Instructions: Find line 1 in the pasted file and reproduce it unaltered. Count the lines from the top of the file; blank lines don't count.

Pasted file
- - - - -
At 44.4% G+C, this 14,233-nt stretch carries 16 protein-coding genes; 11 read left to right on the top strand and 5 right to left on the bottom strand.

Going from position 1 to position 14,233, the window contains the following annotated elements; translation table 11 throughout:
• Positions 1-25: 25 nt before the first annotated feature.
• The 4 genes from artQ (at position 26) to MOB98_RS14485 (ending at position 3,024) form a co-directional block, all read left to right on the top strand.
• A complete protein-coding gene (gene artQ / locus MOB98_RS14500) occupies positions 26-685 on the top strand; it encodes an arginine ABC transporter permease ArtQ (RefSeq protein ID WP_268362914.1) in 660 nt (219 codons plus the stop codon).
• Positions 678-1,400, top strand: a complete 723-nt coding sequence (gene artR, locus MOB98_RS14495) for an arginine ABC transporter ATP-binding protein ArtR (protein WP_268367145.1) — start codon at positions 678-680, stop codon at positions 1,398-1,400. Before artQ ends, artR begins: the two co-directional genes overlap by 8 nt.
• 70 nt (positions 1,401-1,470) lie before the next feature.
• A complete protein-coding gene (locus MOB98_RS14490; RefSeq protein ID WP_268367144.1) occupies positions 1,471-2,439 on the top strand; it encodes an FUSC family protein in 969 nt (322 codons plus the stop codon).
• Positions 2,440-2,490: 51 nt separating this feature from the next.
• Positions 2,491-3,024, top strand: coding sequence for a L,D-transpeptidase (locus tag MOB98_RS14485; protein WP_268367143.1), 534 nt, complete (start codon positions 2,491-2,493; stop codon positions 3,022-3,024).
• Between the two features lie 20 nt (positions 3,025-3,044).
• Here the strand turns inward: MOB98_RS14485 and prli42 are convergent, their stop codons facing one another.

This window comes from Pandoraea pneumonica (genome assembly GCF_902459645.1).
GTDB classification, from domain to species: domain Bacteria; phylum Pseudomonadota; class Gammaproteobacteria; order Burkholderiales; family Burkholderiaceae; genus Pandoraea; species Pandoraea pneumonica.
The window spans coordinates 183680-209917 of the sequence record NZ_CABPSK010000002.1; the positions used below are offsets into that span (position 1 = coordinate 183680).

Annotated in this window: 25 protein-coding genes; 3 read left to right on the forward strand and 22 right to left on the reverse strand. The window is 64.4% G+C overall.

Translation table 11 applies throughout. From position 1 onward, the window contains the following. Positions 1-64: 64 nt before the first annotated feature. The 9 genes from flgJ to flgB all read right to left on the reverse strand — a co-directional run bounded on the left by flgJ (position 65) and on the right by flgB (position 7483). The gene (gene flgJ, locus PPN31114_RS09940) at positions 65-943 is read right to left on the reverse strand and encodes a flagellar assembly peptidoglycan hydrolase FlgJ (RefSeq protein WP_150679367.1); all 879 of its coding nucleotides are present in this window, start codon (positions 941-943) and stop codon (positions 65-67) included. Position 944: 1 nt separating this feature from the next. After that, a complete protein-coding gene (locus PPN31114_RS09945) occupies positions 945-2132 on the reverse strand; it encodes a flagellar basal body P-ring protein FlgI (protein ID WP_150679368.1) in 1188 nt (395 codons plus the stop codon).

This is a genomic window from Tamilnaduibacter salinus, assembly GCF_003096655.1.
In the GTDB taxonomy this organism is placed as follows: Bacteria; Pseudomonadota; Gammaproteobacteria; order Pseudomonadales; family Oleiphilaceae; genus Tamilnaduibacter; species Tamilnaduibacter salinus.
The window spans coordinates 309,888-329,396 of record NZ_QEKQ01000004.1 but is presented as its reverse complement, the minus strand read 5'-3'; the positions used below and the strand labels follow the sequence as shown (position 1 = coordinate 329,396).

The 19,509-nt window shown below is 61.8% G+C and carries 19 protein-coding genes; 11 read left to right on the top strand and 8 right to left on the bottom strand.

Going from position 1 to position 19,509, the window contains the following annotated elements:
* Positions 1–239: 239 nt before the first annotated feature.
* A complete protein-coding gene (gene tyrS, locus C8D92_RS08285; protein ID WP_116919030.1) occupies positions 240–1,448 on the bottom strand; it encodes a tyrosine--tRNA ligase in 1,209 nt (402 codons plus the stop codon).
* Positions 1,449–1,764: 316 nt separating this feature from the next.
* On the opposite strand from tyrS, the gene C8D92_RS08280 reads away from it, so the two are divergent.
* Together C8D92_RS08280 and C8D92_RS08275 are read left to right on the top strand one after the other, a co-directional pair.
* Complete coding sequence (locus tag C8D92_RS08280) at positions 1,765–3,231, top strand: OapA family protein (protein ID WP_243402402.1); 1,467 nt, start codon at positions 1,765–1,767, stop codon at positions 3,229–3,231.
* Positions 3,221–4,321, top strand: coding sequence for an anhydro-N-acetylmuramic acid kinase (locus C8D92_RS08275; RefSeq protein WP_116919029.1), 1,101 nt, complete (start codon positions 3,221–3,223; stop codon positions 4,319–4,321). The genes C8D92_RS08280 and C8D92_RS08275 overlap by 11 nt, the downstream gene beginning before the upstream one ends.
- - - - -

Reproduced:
At 44.4% G+C, this 14,233-nt stretch carries 16 protein-coding genes; 11 read left to right on the top strand and 5 right to left on the bottom strand.